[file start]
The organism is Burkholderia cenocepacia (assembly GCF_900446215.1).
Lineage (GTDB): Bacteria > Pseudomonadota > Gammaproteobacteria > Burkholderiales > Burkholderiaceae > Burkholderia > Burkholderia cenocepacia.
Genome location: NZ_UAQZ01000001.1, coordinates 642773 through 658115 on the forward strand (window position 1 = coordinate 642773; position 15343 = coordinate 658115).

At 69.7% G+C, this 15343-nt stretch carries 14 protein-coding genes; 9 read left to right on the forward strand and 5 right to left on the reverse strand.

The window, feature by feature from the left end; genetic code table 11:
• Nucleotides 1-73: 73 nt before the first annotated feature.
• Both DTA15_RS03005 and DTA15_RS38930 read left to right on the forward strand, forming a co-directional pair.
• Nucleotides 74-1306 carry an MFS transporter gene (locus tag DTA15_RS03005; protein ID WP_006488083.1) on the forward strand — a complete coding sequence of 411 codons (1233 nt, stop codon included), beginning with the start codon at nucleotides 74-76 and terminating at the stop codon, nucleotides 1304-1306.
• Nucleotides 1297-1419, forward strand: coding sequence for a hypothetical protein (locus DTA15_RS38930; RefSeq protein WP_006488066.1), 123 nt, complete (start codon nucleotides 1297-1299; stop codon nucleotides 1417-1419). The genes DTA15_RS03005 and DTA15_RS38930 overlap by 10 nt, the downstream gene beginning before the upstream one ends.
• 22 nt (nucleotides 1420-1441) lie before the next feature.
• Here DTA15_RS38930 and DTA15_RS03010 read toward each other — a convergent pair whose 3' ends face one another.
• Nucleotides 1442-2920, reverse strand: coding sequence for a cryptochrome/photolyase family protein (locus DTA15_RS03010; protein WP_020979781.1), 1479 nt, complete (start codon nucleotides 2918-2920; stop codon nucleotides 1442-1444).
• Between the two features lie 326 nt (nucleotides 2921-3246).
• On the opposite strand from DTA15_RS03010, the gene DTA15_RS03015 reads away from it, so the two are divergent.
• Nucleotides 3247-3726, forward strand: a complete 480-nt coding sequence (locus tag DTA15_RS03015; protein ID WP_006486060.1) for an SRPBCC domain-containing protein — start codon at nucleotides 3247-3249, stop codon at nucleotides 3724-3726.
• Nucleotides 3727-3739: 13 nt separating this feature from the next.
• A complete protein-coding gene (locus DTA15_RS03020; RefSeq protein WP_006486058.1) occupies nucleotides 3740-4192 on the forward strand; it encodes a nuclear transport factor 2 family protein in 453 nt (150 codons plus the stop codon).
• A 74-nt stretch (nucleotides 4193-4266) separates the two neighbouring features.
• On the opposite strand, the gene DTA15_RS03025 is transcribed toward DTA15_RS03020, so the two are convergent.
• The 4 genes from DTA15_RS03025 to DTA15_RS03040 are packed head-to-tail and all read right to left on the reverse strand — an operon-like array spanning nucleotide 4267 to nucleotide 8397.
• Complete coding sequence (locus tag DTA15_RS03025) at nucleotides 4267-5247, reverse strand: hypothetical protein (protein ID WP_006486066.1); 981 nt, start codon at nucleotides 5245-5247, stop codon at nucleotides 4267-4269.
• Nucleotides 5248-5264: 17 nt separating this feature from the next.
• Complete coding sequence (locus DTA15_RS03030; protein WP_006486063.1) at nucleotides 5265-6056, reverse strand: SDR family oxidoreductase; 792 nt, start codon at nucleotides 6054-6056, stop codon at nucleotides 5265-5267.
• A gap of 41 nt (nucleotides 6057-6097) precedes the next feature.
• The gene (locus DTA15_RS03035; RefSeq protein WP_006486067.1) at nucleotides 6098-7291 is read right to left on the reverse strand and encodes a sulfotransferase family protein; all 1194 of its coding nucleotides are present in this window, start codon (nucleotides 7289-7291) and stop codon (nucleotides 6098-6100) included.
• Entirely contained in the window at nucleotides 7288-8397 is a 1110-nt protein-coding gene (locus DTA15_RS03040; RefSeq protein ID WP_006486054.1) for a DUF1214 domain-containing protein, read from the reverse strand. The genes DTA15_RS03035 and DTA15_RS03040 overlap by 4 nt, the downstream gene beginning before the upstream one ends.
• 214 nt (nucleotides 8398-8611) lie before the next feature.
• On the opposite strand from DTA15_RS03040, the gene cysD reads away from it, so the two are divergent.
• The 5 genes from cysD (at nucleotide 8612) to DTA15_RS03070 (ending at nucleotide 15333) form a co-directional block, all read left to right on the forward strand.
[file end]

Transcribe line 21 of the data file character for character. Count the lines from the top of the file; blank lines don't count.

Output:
• Complete coding sequence (locus tag DTA15_RS03025) at nucleotides 4267-5247, reverse strand: hypothetical protein (protein ID WP_006486066.1); 981 nt, start codon at nucleotides 5245-5247, stop codon at nucleotides 4267-4269.